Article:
Portland Community College is firing up another option for the public to explore green careers.
The Electronic Engineering Technology Program at the Sylvania Campus (12000 SW 49th Ave.) and ClearEdge Power in Hillsboro partnered to create the elective class “Introduction to Fuel Cell Systems,” or EET 199A. The course, which is the only one of its kind at an Oregon community college, has just a few pre-requisites and is open to the public. It will be offered this spring term and during winter terms in the future.
The class starts April 4 and will explore fuel cell technologies used for distributed power generation, covering processing, electronics, tools, performance evaluation, troubleshooting, codes and permitting, safety procedures and career planning. Course credit can be applied toward earning a comprehensive Renewable Energy Systems certificate or two-year associate’s degree, which prepares students to be operators and technicians in the solar, wind, fuel cell and other renewable energy fields.
“The lab will be structured to give the students hands-on experience with as many different types of components used in actual fuel cell systems as possible,” said instructor Tom Prevish, who is Vice President of Engineering for ClearEdge. “This class is going to be general enough that people can apply the skills they learn to work on a variety of clean energy technologies.”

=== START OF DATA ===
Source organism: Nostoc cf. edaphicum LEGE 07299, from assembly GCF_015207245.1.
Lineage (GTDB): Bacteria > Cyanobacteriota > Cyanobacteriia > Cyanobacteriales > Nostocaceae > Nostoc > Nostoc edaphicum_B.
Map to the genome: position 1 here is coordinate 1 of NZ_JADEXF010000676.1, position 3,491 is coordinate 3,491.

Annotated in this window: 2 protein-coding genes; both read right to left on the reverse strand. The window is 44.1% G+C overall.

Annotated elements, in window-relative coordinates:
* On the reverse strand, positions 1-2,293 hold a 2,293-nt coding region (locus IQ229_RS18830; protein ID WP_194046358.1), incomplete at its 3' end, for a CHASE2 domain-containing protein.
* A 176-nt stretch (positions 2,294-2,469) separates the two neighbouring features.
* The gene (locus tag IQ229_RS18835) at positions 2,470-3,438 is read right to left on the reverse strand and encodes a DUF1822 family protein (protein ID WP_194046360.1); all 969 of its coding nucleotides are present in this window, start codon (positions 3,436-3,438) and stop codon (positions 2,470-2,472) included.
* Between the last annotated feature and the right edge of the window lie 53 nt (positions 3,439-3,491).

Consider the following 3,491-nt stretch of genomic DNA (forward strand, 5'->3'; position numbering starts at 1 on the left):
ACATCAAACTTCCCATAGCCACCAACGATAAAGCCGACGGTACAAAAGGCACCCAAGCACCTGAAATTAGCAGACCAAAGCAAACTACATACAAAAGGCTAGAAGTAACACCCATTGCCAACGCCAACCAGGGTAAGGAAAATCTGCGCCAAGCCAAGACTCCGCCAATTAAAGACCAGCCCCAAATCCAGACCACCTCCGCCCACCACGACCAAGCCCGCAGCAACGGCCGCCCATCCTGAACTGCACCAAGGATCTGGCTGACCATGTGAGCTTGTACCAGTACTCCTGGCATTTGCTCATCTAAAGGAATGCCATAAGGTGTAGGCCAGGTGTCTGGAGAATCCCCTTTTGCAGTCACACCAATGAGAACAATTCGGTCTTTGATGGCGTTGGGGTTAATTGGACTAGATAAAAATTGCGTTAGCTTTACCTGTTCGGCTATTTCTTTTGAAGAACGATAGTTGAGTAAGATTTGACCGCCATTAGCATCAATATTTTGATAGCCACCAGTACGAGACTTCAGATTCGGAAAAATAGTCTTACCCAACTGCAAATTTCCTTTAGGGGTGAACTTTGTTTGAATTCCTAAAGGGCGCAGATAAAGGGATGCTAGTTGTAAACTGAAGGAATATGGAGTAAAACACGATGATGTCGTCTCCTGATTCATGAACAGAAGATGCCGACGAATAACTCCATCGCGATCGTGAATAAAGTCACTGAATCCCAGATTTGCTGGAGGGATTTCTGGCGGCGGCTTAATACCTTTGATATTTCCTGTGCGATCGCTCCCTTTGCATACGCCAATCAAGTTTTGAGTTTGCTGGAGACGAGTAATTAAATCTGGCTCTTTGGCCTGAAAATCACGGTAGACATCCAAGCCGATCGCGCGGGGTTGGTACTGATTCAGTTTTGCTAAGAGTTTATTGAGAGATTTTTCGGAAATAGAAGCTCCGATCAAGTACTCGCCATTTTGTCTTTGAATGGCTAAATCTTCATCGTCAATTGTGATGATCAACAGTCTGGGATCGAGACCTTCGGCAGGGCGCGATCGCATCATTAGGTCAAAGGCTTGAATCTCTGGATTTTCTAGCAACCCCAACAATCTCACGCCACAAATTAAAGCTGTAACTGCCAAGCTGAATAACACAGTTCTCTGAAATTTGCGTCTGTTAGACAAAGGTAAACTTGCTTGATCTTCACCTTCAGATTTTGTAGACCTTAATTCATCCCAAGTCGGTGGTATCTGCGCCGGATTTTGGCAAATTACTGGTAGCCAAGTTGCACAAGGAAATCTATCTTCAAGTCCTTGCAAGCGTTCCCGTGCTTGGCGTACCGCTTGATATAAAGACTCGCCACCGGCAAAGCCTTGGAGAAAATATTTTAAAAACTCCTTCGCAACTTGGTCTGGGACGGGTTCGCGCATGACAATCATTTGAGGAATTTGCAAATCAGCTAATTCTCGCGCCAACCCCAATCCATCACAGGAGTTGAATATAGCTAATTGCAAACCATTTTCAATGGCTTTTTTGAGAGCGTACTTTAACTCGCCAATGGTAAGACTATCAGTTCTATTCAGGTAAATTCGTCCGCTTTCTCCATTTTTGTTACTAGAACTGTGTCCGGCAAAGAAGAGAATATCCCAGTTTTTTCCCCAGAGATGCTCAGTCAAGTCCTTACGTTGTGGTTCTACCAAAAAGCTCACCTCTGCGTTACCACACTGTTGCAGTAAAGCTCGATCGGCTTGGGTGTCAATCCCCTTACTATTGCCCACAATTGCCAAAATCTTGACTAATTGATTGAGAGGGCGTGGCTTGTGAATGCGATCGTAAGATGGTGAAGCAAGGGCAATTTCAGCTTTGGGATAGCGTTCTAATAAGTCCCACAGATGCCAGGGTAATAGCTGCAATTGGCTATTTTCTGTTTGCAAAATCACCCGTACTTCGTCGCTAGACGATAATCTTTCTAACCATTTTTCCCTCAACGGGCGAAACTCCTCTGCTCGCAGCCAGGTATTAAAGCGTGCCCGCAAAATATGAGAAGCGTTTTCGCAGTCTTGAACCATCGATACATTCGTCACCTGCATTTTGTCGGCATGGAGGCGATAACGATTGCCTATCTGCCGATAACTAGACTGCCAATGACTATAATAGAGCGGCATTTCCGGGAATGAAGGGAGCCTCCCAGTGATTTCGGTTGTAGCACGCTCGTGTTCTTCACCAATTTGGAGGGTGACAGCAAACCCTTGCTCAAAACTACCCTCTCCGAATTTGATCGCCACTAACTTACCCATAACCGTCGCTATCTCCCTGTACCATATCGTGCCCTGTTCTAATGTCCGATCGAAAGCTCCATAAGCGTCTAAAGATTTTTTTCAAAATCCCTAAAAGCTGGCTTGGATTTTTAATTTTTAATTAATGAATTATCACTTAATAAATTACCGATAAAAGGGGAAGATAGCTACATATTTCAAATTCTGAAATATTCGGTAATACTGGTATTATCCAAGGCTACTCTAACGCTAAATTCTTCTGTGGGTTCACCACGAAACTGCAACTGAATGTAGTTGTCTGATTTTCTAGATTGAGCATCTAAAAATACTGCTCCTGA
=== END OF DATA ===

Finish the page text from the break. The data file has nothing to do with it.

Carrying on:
The class is an example of how industry and education come together to create training opportunities. As part of PCC’s bond construction, ClearEdge unveiled two state-of-the-art fuel cells in 2011 that provide cost-saving power to Sylvania’s Health Technology Building and heat to its swimming pool. From there, the Electronic Engineering Technology Program approached the company about developing a general course related to fuel cell systems that could be open to the public.
“Tom was instrumental in the development of this course,” said Sanda Williams, chair of the program. “He proposed all the equipment purchases and created the course outline.”
The program purchased three Lab-Volt hydrogen fuel cell training systems needed for the class’ labs thanks to a $98,000 grant from Sylvania’s Green Fund. The fund supports projects that link the bond construction work at Sylvania to sustainability projects that are focused on creating learning lab opportunities for students. The 50-watt stations realistically represent the basic functions of hydrogen fuel cell systems.
“The HT building fuel cell project and having ClearEdge as a partner naturally led to the creation of curriculum to support students interested in learning fuel cell technology and sustainability science in general,” said Dieterich Steinmetz, dean of Sylvania’s Science and Engineering Division. “Many thanks go to ClearEdge, both for their support of the campus HT fuel cell project and their invaluable work with faculty to create the fuel cell curriculum.”
Beyond the fuel cells course, the equipment will be used in other existing Electronic Engineering Technology classes and the unit’s gas measurement devices may be shared with the chemistry department, said Williams. On top of all that, ClearEdge is exploring setting up internships for students enrolled in the course to develop a pathway to green energy careers.
“They’ll be able to jump right in a lot faster with a start-up company like ClearEdge,” Prevish said. “That is very important to us.”